It was late in the day near Shakespeare Theatre, Boat tour's had finished and there wasn't anybody about on the River.

    Of course, during the day, there are cruise's along the River, departing from Bancroft Garden's next to the Theatre. You can choose from Row Boat's & Punt's, hired by the hour, or take a pleasure cruise for 30 - 45mins
    There are three different companies to choose from.

    The River Avon wends its way for 96 miles through Leicestershire, Northamptonshire, Worcestershire, Gloucestershire, Warwickshire

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    BANCROFT GARDEN'S

    by balhannah Written Jan 26, 2012

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    The Bancroft Gardens are located on the bank of the River Avon and in front of the famous Royal Shakespeare Theatre.

    After enjoying our meal in Stratford, we walked to these garden's to sit for a while before heading to our Hotel.
    There weren't many people around, so as soon as the lovely White Swan's saw us, they all came swimming to be fed! We have Black Swan's at home.
    A skateboarder was whizzing around the park, like he had done this route a 100 time's before, and then people started arriving at the Theatre, so we guessed, there must have been something on.
    We then went for a walk, and viewed the flower bed's and then all the moored Narrow Boats.
    It really was a lovely spot to enjoy some quiet time and the view's in the Park.

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    GOWER MEMORIAL

    by balhannah Updated Jan 26, 2012

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    Shakespeare, and as the year's went by, he was a recognized as one of the greatest Poet's in the World, but there were no Monument's to him!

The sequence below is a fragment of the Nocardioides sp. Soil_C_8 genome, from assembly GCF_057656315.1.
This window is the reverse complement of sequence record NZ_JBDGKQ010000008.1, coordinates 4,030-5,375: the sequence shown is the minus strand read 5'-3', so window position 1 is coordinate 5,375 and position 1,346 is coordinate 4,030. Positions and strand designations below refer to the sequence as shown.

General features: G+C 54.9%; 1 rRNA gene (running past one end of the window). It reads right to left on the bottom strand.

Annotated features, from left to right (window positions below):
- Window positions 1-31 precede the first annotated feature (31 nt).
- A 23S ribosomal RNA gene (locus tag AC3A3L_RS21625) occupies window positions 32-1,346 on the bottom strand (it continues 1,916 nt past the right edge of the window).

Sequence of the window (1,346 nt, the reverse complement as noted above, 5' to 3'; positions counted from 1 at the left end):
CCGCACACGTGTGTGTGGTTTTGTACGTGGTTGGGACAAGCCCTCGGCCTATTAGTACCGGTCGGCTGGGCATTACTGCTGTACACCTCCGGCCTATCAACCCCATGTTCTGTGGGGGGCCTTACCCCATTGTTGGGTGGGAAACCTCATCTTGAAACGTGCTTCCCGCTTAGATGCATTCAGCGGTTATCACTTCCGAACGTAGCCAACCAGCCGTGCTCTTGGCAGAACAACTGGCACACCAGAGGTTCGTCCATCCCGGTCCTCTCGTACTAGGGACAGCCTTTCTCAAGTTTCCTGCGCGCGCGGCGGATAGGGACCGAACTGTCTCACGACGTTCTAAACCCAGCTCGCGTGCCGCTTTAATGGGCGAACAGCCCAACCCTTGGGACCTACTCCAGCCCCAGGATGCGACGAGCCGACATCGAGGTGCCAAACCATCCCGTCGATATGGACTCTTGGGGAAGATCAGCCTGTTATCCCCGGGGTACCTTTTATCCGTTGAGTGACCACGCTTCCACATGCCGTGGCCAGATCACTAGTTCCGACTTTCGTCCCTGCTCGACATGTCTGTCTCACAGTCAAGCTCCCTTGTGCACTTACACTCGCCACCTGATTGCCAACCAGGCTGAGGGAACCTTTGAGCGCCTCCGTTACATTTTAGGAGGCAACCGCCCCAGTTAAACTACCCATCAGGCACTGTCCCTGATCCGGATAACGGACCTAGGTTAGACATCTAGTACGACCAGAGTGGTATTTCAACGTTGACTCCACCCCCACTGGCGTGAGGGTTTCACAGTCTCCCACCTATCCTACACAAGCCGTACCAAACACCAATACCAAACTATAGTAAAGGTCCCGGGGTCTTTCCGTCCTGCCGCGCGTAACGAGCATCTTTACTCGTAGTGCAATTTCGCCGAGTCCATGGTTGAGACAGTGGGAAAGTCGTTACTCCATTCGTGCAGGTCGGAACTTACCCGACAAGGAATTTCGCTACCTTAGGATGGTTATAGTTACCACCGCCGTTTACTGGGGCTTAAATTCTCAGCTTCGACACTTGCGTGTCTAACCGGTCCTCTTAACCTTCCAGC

So, in 1877, a committee was formed to erect a memorial to Shakespeare in his own Town.
    It was in 1888, a Memorial Statue was built by Lord Ronald Gower, hence the name "Gower Memorial."

    I found this Memorial in Stratford's Bancroft Gardens. Not only was there a monument of Shakespeare seated on a pedestal, but surrounding him were statues of Hamlet, Lady Macbeth, Prince Hal, and Falstaff.
    These characters represent Philosophy, Tragedy, History, and Comedy.

    A very nice Memorial in a lovely setting

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    COUNTRY ARTIST'S FOUNTAIN

    by balhannah Written Jan 26, 2012

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    This is a lovely fountain depicting a stainless steel pair of dancing Swan's.
    It was built to celebrate the 800th anniversary of Richard1, granting market right's and the granting of borough status by the Bishop of Worcestor, both in 1196.

    It was inaugarated by Her Majesty the Queen in 1996, and stand's nearby Shakespeare Theatre.

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    HOLY TRINITY CHURCH

    by balhannah Written Jan 26, 2012

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    Holy Trinity church
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    Located on the banks of the River Avon in Stratford, the Church was first mentioned in 845.
    Two Churches were in this location before the present limestone building was begun in 1210 and built in the shape of a cross.
    Inside, is the finest renaissance tomb in all England, that of George Carew (died 1629) and his wife.

    When I walked to the Church, it was through and avenue of lime trees, said to represent the twelve tribes of Israel and the twelve Apostles.
    Little on the outside has changed since Shakespeare's time, only the present stone Spire was added in 1763.

    OPENING HOURS....
    (March and October)
    Monday-Saturday: 9am - 5pm Sunday: 12.30pm - 5pm
    (April-September)
    Monday-Saturday: 8.30am - 6pm Sunday: 12.30 pm - 5 pm
    (November-February)
    Monday-Saturday: 9 am - 4pm Sunday: 12.30 pm - 5 pm

    Admission to the church is usually FREE, except for advertised concerts and exhibition's.
    Please make a donation of 1gbp to visit Shakespeare's grave

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    GUILD CHAPEL

    by balhannah Updated Jan 26, 2012

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    Guild Chapel